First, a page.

I was having lunch with a friend recently (she is in her 3rd year of teaching) and she talked about the difficulty of dealing with students who “already know everything.” I think this is something that almost every teacher has faced at some point and subsequently asked themselves: “How do you teach a child who already knows the material?” The following are my thoughts on this common classroom issue:
First and foremost: Acknowledge their level of expertise! This student is obviously interested in the subject, the last thing you want to do is stifle that excitement. Therefore, instead of feeling that they are encroaching on your territory, as the expert, accept them as a child who is ecstatic about what you are teaching. Hopefully, they can pass their enthusiasm onto the other students. Does this student keep interrupting you? Kindly remind them to raise their hands (if that is your policy) and then address their comment/question. Praise them for their interest in the subject and thank them for their comment. If you put them down or allow yourself to become annoyed with this student, not only could you potentially harm their intellectual curiosity, but you have also just taught the rest of the class the wrong lesson: that displaying excitement for the lesson is not good. If you embrace it, you will be teaching that excitement in school is a good thing and that more students should be displaying it.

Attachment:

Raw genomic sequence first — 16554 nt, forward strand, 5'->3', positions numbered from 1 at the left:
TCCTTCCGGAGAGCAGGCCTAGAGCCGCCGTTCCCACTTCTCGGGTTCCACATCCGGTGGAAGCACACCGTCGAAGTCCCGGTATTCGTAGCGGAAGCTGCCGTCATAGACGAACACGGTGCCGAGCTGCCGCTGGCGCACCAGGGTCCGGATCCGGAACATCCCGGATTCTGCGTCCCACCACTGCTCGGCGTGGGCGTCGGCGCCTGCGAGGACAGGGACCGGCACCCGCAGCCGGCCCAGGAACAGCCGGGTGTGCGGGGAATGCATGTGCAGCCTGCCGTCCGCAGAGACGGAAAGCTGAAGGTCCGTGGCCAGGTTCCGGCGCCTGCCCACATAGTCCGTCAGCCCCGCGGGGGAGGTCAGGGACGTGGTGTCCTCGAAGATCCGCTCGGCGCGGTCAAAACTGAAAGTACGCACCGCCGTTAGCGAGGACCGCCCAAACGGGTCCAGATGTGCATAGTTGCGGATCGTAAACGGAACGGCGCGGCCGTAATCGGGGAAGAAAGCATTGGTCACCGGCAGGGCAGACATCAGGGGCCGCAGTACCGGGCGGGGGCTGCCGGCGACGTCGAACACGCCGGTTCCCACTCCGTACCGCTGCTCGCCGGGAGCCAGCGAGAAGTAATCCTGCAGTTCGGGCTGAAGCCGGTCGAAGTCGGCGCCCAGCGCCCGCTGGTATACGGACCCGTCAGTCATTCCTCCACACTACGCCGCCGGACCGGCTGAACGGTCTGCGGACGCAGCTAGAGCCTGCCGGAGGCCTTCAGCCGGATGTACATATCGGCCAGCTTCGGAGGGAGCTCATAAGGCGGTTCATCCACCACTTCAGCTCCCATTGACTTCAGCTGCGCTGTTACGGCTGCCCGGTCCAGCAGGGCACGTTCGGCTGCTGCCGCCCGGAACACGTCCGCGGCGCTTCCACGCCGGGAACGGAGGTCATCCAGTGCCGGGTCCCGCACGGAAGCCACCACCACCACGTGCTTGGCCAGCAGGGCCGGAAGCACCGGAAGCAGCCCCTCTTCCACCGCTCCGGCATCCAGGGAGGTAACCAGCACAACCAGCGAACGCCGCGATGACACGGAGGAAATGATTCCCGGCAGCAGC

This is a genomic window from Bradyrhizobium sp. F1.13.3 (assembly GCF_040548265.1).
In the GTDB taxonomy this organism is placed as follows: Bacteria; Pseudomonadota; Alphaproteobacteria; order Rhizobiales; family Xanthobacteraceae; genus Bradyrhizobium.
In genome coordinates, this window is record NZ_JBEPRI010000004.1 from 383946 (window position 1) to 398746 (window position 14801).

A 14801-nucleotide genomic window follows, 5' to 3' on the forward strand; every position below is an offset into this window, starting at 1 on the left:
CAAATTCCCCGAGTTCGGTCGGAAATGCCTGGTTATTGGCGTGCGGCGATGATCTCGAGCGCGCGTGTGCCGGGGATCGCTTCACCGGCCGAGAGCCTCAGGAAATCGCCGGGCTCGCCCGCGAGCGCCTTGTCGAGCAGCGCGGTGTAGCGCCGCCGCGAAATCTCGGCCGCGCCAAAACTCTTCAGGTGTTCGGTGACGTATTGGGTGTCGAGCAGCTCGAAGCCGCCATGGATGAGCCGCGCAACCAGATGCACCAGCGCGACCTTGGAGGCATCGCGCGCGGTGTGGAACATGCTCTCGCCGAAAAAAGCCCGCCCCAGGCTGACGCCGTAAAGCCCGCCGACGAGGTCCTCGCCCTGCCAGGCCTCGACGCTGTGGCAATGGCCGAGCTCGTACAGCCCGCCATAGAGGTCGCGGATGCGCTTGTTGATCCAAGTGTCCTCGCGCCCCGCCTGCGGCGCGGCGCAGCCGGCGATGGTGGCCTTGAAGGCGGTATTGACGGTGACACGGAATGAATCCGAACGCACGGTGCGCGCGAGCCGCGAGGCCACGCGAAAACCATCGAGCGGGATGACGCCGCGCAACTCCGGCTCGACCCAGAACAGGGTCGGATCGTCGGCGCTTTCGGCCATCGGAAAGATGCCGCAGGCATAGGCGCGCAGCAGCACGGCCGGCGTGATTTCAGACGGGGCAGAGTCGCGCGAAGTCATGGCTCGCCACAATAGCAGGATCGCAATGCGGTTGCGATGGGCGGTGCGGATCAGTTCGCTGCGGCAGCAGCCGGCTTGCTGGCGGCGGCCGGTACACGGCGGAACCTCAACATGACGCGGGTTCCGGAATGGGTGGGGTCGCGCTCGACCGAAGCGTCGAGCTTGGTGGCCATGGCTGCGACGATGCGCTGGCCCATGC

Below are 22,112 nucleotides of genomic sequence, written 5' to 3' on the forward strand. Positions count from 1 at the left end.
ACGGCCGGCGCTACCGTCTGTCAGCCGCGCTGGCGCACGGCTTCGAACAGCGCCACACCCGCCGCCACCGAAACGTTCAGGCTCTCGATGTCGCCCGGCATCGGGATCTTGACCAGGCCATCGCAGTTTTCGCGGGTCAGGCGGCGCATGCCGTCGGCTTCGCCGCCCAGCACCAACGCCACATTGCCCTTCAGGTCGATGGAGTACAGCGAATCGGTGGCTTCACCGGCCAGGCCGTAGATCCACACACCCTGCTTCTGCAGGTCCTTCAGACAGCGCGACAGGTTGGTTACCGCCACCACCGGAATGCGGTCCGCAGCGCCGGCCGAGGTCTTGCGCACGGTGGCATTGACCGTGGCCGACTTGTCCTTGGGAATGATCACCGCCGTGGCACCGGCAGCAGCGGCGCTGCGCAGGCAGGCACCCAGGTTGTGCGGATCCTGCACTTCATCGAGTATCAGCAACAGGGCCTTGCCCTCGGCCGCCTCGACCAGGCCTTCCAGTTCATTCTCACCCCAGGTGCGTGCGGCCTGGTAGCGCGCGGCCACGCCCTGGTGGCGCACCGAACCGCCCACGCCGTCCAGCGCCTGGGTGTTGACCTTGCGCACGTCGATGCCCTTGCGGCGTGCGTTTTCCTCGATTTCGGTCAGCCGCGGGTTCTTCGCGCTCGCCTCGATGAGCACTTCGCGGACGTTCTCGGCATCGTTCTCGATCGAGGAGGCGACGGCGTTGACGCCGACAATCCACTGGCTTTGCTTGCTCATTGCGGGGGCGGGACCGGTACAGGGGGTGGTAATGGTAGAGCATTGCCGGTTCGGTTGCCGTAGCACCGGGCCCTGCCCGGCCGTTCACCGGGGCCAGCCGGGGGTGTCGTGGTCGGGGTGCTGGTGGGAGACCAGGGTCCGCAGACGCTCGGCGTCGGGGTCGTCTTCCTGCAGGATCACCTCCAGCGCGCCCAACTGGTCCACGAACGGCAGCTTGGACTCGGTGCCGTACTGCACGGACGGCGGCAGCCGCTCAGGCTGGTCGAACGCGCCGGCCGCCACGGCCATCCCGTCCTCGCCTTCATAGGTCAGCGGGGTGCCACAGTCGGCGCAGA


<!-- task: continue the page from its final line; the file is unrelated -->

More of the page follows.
Acknowledge your own level of expertise to help find common ground. Remember that you are an expert in your field. Rather than feel threatened by your students’ level of knowledge compared to your own, use that shared knowledge as a common ground for bonding with your students. Sometimes these high-level-learners can struggle to feel a connection with someone at school; although age appropriate connections are preferred, a teacher connection is better than none at all. Once a connection is made, the student is more likely to behave for you in class if you request it and it should hopefully open the door to others being accepting of the student and connecting with them.
Talk to them about the subject outside of class. If the student is having a particularly difficult time controlling their outbursts of information during class, you may want to start engaging in conversations with them outside of class. This would allow them to share facts and tid-bits with you one-on-one, so they are less likely to take time away from your teaching. This would also allow you to call upon them to share specific information, and thus, keep control of the room.
Help all of your students feel like they are an expert by prompting them to do their own research based on personalized interest. It is possible to have more than one kid interested in what you are teaching. Sometimes you can use the excitement of one to help ignite that same passion with your other students. I understand that balancing chemical equations (or Jane Austin, the Revolutionary War, conjugations, rational numbers, badminton) is not for everyone. However, there should be a way in which to engage them. Find that connection, and give them the freedom to do their own research. Allow them the autonomy to discover, for themselves, why this subject matters and how it connects to their life. That is the spark that can ignite their excitement for learning whatever you are teaching
I hope this post was helpful to you. I hope it gave you some ideas on how to handle the possible challenge of a gifted learner in your classroom.
-The Ardent Teacher
Photo Credit: Tom Woodward (https://www.flickr.com/photos/bionicteaching/)